As industry moved out, leading to what has been referred to as the deindustrialization of West Bengal, the state reeled under a long spell of gloom and depression. Unemployment or bekari became the theme song of some of the most important literary and cinematic creations of the time. But while these literary or cinematic reflections maintained their critique of ‘the system’, the CPMWB, quietly learnt another lesson. It learnt that it was workers’ militancy that was responsible for the flight of capital and therefore, of unemployment. As a matter of fact, CPMWB never recovered from that sense of defeat. Thus when the Left Front came to power with the CPMWB alone holding absolute majority, it had no desire to repeat the militancy of the 1960s; rather its entire effort was geared towards the industrialization of the state – and, as a corollary, ensuring the right ‘investment climate’ for capital. S0me of the initial industrial projects like the Bakreshwar Thermal Power project or Haldia Petrochemicals became points of emotive mass mobilization by the Left organizations among the students and youth. Very soon, by 1985, Jyoti Basu in fact, virtually forced the party to fall in line with his plan to develop industry in the ‘joint sector’ – what would be called public-private partnership in today’s language. The story that began thus, was destined to end in Singur and Nandigram. ‘Industrialization’, the communists had already forgotten, was in fact a part of the problem, not the solution as far as unemployment was concerned. Once you start believing that corporate bourgeois property is the only legitimate form of property and ownership and all other forms must cede way to it, then there is no other way. That is the classic scenario outlined by Marx, where there are owners of capital on one side, and owners of nothing but their labour power on the other. What other way of dealing with unemployment can this yield but surrender to capital and its whims?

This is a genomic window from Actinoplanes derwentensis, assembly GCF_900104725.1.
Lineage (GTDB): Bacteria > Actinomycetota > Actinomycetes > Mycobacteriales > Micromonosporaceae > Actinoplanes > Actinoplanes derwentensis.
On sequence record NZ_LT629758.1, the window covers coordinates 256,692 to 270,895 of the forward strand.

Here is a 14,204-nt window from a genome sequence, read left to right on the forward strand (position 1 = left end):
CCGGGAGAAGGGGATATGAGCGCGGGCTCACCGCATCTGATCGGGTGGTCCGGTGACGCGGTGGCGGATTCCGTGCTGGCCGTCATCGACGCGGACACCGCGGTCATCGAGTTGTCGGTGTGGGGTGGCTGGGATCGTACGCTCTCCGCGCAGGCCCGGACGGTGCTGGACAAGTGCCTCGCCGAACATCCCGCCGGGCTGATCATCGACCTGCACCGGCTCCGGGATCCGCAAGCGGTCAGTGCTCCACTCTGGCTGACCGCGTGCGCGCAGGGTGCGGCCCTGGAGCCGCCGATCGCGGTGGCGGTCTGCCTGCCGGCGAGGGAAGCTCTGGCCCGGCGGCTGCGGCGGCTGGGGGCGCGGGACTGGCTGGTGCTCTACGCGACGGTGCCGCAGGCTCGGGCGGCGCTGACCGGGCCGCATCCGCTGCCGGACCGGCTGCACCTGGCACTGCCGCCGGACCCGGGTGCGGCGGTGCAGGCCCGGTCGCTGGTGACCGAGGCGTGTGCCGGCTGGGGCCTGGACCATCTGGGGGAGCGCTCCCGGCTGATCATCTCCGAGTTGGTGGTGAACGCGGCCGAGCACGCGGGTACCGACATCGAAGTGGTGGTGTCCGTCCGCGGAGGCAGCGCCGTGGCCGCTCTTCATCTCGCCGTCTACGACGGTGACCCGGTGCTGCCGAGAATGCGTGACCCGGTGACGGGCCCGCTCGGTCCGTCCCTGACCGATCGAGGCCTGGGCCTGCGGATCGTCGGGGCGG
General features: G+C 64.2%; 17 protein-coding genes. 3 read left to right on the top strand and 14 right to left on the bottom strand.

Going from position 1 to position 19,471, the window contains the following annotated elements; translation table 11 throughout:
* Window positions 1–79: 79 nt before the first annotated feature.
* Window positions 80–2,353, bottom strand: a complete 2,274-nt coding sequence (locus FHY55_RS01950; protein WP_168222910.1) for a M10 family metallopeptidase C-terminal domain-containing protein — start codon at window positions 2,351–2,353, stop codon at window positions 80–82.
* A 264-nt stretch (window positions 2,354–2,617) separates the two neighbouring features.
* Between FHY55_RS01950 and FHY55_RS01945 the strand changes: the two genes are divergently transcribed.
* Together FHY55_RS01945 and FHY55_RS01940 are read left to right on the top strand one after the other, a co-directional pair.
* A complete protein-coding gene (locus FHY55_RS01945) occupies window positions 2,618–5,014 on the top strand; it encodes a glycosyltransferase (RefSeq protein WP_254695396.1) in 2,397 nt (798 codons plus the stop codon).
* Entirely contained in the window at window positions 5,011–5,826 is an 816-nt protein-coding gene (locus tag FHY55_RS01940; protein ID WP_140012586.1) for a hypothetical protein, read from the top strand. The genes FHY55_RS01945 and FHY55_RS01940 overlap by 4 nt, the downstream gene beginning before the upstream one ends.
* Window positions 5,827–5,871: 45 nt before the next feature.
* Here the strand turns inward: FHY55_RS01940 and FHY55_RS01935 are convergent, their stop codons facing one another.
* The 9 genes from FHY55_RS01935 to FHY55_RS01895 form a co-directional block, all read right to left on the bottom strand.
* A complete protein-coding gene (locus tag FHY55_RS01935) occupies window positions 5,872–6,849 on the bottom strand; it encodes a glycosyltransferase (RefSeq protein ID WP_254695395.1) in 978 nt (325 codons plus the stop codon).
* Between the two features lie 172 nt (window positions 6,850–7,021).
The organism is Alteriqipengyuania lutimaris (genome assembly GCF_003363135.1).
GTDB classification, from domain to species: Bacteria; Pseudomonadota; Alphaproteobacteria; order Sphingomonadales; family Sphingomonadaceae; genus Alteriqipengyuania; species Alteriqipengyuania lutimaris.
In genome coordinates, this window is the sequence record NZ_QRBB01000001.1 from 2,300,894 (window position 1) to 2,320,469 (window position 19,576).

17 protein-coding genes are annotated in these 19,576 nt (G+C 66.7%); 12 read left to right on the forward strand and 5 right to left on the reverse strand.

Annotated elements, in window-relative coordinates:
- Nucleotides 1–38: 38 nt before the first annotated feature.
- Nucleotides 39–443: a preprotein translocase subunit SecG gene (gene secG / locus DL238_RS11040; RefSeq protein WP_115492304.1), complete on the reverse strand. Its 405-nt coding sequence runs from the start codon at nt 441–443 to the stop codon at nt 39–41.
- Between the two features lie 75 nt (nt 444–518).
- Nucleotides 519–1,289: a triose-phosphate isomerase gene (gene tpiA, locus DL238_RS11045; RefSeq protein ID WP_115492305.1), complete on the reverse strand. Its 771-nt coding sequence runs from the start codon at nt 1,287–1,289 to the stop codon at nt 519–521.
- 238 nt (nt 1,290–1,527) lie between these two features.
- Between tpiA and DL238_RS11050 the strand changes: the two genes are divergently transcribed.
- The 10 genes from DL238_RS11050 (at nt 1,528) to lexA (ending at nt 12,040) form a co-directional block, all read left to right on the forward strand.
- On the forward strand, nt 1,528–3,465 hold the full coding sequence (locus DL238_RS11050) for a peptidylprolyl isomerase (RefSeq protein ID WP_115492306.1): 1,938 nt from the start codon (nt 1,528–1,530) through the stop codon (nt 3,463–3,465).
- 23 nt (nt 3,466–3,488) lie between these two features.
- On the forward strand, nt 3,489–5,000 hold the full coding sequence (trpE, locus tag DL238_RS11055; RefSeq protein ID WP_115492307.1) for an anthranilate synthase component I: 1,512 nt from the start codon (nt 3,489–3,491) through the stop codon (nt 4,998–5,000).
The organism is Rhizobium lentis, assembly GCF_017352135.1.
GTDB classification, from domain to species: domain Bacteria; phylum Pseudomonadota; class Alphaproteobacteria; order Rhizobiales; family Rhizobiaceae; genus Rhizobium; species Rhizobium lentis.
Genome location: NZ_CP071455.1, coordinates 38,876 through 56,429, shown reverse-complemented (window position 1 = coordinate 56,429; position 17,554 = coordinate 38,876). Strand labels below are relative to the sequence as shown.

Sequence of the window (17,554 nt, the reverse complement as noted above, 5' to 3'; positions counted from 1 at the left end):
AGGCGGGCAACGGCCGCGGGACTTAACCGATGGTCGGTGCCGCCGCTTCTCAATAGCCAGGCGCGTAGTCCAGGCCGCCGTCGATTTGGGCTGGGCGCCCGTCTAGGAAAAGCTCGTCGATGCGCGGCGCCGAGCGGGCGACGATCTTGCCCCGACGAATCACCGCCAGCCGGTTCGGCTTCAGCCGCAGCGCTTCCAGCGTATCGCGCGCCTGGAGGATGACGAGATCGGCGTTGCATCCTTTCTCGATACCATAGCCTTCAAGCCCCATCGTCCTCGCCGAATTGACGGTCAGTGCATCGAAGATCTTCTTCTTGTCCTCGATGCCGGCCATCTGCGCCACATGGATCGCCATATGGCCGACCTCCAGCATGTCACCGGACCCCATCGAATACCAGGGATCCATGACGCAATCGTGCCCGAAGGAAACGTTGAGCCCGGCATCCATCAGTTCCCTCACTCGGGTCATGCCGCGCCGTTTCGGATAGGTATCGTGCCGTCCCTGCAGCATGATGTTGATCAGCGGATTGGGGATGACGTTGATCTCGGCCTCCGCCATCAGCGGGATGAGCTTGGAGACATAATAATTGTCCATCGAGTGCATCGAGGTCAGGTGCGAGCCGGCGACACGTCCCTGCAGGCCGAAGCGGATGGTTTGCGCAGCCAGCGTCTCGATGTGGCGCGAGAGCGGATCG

In a manner of speaking, this is not a specific problem of CPI(M) or even Indian communists in general but a more global one. In the 1990s, German trade unions had to virtually surrender to ‘their capital’, accept humiliating conditions for making it stay in the country and not relocate elsewhere. And yet, such is the power of ‘ideology’ that this is one tenet of Marxism that communists do not want to touch (most Indian communists of course do not want to touch any but let’s leave that for another day). Is it really not possible to think of different forms of ownership (from the commons to cooperatives) as possible alternative models, alongside other forms that base themselves on use rather than ownership? Is is necessary to first destroy all other forms of life and livelihoods (where property in its bourgeois form may not even be a separately identifiable entity) and let the problem of unemployment overtake you? Must the question of forms of property and ownership be deferred to an always-deferred, perhaps never-to-arrive future? These questions have now acquired a new urgency in the context of climate change when it is no longer possible to innocently talk of industrialization and pretend not to see that we are on the edge of a precipice, rapidly moving towards self-destruction.

Courtesy: Kafila; Photo Courtesy: Tribune